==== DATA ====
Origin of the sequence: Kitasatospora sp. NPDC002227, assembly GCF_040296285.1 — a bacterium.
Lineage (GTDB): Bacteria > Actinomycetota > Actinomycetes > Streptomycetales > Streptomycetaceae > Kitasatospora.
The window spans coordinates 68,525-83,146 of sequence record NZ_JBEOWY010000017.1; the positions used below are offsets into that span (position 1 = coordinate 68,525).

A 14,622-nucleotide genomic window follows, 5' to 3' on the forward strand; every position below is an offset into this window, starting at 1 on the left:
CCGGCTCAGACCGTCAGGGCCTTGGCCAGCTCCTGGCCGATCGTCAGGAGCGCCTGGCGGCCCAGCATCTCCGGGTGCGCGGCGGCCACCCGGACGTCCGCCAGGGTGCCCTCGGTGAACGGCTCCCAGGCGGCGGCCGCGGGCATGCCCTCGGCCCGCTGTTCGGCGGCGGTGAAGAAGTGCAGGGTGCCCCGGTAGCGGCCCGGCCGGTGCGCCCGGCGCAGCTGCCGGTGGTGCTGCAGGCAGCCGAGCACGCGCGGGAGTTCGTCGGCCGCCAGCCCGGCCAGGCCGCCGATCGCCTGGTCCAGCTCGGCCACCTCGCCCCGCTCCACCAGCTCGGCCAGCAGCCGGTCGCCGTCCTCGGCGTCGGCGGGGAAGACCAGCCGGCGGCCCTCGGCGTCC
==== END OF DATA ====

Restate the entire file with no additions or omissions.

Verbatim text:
Origin of the sequence: Kitasatospora sp. NPDC002227, assembly GCF_040296285.1 — a bacterium.
Lineage (GTDB): Bacteria > Actinomycetota > Actinomycetes > Streptomycetales > Streptomycetaceae > Kitasatospora.
The window spans coordinates 68,525-83,146 of sequence record NZ_JBEOWY010000017.1; the positions used below are offsets into that span (position 1 = coordinate 68,525).

A 14,622-nucleotide genomic window follows, 5' to 3' on the forward strand; every position below is an offset into this window, starting at 1 on the left:
CCGGCTCAGACCGTCAGGGCCTTGGCCAGCTCCTGGCCGATCGTCAGGAGCGCCTGGCGGCCCAGCATCTCCGGGTGCGCGGCGGCCACCCGGACGTCCGCCAGGGTGCCCTCGGTGAACGGCTCCCAGGCGGCGGCCGCGGGCATGCCCTCGGCCCGCTGTTCGGCGGCGGTGAAGAAGTGCAGGGTGCCCCGGTAGCGGCCCGGCCGGTGCGCCCGGCGCAGCTGCCGGTGGTGCTGCAGGCAGCCGAGCACGCGCGGGAGTTCGTCGGCCGCCAGCCCGGCCAGGCCGCCGATCGCCTGGTCCAGCTCGGCCACCTCGCCCCGCTCCACCAGCTCGGCCAGCAGCCGGTCGCCGTCCTCGGCGTCGGCGGGGAAGACCAGCCGGCGGCCCTCGGCGTCC